• ‘It was the arms of the FitzGeralds, Dukes of Leinster, a leading Anglo-Irish family, and it was first used in a national context in the insignia of the Order of St. Patrick in 1783.’
      • ‘From an Anglo-Irish aristocratic family, Alexander fought throughout the First World War, imperturbably and courageously, commanding a brigade at the age of 27.’
      • ‘Further, the outlaw's reason for existence (at least, his narrative function) is to resist the unjust law of the outsider, so the lack of integrity of English and Anglo-Irish adversaries is a foregone conclusion.’
      • ‘The danger of revolution came from Ireland, where small-holding and extremely insecure tenants were now engaged in an agrarian war with their English or Anglo-Irish landlords.’
      • ‘This was mainly because Parliament in Westminster was careful not to legislate too heavily against the landowning Anglo-Irish elite, which retained considerable influence in the English establishment.’
      • ‘Apart from its uniquely radical feminine history, Lissadell itself also contains a unique 400-year-old history of the Anglo-Irish landlords in Ireland, and one clan in particular.’
      • ‘Mrs Penrose, a neighbour, had all ‘the hallmarks of Anglo-Irish eccentricity’… including ‘an Edwardian schoolgirl's dialect in a high-pitched voice’.’
      • ‘The former is a re-creation of a summer-long affair in 1932 between Judi Dench's Imogen Langrishe, a member of the decaying Anglo-Irish gentry, and Jeremy Irons's Otto Beck, a mature Bavarian student.’
      • ‘Although admirers of this Anglo-Irish composer will cherish the comprehensiveness of Una Hunt's diligently played survey, there is really only one substantial work here: the Theme and Variations from 1920.’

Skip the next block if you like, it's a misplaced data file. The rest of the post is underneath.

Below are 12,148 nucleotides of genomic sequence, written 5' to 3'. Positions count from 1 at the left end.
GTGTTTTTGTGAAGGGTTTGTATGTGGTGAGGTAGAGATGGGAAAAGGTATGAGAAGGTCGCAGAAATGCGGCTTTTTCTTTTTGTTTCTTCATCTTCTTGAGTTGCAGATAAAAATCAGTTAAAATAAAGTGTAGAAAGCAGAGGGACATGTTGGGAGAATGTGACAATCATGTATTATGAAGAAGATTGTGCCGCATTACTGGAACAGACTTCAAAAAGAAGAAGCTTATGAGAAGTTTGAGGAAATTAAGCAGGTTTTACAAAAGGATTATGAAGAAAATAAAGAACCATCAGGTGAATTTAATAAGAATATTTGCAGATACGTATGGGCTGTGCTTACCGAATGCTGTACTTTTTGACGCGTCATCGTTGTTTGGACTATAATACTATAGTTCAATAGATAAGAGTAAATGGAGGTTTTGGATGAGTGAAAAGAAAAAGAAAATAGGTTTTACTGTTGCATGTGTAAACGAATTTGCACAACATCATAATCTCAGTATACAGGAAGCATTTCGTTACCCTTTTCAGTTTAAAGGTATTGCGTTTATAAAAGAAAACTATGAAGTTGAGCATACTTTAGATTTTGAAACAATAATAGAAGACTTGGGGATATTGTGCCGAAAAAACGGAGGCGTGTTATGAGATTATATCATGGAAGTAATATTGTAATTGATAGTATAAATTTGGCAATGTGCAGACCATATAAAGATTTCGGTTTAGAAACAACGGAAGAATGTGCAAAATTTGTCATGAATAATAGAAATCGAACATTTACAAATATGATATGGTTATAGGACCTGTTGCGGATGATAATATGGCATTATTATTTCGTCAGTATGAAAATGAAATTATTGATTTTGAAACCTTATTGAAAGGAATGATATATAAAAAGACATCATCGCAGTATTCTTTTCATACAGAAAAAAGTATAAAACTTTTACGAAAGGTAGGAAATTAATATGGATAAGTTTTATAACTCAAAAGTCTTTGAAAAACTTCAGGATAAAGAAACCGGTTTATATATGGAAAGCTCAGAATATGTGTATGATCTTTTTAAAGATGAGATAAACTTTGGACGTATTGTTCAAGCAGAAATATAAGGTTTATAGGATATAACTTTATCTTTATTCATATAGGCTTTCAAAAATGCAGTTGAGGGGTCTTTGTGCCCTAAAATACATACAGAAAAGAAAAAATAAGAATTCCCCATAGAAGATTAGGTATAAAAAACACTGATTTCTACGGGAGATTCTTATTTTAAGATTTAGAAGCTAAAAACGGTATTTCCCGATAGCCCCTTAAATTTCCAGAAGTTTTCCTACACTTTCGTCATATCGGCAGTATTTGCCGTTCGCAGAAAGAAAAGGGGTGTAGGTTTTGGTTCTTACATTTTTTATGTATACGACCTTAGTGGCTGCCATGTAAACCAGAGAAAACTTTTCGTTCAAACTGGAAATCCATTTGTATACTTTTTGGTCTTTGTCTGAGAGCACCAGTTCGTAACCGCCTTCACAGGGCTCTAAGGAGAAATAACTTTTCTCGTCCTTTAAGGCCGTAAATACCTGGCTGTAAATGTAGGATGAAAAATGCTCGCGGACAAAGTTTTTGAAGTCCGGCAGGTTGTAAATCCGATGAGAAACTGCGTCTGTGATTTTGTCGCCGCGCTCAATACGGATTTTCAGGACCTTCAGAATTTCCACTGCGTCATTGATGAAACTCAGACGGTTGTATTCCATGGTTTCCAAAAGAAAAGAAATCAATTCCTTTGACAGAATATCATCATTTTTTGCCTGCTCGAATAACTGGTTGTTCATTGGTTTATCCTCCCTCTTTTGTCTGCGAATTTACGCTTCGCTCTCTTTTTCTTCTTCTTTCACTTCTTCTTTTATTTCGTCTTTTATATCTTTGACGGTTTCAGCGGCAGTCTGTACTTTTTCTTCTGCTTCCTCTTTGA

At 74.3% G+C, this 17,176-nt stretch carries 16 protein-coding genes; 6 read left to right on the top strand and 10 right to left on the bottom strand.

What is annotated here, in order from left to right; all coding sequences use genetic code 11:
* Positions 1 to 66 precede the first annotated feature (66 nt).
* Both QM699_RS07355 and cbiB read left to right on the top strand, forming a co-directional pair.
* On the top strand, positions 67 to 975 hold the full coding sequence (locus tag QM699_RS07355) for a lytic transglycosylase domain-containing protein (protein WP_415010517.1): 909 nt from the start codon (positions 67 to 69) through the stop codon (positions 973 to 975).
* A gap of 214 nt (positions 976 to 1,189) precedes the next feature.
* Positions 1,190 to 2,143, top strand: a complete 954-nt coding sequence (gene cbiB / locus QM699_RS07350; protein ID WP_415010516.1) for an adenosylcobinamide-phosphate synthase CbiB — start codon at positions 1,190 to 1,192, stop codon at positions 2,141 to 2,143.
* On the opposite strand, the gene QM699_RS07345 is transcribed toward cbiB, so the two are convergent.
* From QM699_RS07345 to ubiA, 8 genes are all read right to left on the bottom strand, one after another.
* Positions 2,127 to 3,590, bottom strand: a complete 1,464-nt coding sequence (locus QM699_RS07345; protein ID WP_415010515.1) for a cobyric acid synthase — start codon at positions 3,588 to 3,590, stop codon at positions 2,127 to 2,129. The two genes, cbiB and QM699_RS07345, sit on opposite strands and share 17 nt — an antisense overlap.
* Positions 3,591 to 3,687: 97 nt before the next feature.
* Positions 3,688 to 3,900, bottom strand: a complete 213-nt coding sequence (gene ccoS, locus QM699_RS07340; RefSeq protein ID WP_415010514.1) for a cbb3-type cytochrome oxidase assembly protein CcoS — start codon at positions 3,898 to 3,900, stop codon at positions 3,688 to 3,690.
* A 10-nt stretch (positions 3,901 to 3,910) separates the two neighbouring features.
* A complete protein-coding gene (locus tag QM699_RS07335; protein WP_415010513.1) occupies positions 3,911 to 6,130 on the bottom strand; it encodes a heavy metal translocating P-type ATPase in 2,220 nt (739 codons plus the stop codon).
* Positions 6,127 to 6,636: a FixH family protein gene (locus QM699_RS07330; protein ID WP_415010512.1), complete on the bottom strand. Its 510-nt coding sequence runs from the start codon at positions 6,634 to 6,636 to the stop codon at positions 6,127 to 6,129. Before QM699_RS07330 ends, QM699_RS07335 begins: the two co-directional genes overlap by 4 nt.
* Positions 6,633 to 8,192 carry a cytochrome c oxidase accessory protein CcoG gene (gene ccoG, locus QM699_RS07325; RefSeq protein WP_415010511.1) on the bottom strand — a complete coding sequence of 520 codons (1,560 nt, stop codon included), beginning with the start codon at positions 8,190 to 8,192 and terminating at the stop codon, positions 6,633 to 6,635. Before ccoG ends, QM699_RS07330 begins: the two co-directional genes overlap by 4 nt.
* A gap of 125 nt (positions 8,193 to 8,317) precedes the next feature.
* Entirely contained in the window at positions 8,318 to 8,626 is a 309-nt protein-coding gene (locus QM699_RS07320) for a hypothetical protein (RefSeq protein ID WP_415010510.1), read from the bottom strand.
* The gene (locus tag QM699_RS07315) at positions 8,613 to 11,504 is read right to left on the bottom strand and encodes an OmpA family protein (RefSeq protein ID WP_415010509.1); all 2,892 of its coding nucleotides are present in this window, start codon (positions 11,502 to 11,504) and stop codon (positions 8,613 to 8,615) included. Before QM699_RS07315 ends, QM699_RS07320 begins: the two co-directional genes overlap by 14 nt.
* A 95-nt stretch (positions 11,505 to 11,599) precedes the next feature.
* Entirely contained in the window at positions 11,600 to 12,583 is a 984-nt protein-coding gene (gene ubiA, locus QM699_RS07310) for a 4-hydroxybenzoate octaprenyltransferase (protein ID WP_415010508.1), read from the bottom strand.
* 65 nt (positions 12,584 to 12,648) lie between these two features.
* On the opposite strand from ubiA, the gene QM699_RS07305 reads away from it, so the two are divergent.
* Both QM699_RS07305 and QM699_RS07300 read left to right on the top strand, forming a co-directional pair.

• ‘Fitzpatrick recounts Yeats' first words to Esson during a drawing-room gathering arranged by Yeats' patron and fellow Anglo-Irish writer, Lady Gregory.’
      • ‘That sounds a bit like The Irish Times at the beginning of the last century when it was the house journal of the Anglo-Irish ascendancy and famously dismissed as ‘that jaundiced journal of West-Britonism’.’
      • ‘It is also perhaps worth remarking here a possible parallel between Soyinka's position during the Nigerian Civil War and that of the Anglo-Irish writer Jonathan Swift, although the latter was never imprisoned.’
    2. 1.2Of mixed English and Irish parentage.
      • ‘Dr Watson's interest was aroused, he said, because he is the product of Anglo-Irish parentage that has resulted in very pale skin and a basal cell carcinoma that sits on the top of his head and has to be removed once every three months.’
      • ‘‘The Doc’, as Evatt was known, was born in Maitland, NSW, to Anglo-Irish parents.’
      • ‘His mother was Annie Jameson, the Anglo-Irish daughter of Andrew Jameson, distiller of Jameson's Irish whiskey.’
      • ‘He was born in Munich of a Danish-German father and an Anglo-Irish mother and he remained cosmopolitan.’
      • ‘However, it is still a shock, albeit a mild one, to go back to George Bernard Shaw's Pygmalion to re-discover the Anglo-Irish dramatist hammering away at social prejudice and class distinction right to the last.’
      • ‘My father's Indian and my mother is Anglo-Irish.’
      • ‘I have inherited from my Anglo-Irish mother a strong eye.’
      • ‘But the man whose lack of education has barred him from effective lordship is, by birth, Anglo-Irish, and not native Irish at all.’
      • ‘She is Anglo-Irish and was brought up on the shores of Lough Neagh in Co.’
      • ‘From his second marriage, to Margo Callas, he has a daughter, Daisy, and from his third, to Annabel Davis-Goff, the Anglo-Irish novelist, he has two other children: Max and Jenny.’
      • ‘Murphy (perhaps that should be Ormsby-Murphy) is an Anglo-Irish poet and the book at first glance comes across as a free-ranging memoir of his own life and times.’
      • ‘A musical drama, this presented a nihilist portrait of the life of Anglo-Irish expressionist painter Francis Bacon told through songs and domestic drama.’
      • ‘Arriving with his doting Anglo-Irish mother in a London shivering at the memory of Jack the Ripper, Marconi only had one shot at success.’

plural noun

the Anglo-Irish
  • People of English descent but born or resident in Ireland.



/ˌaNGɡlōˈīriSH/ /ˌæŋɡloʊˈaɪrɪʃ/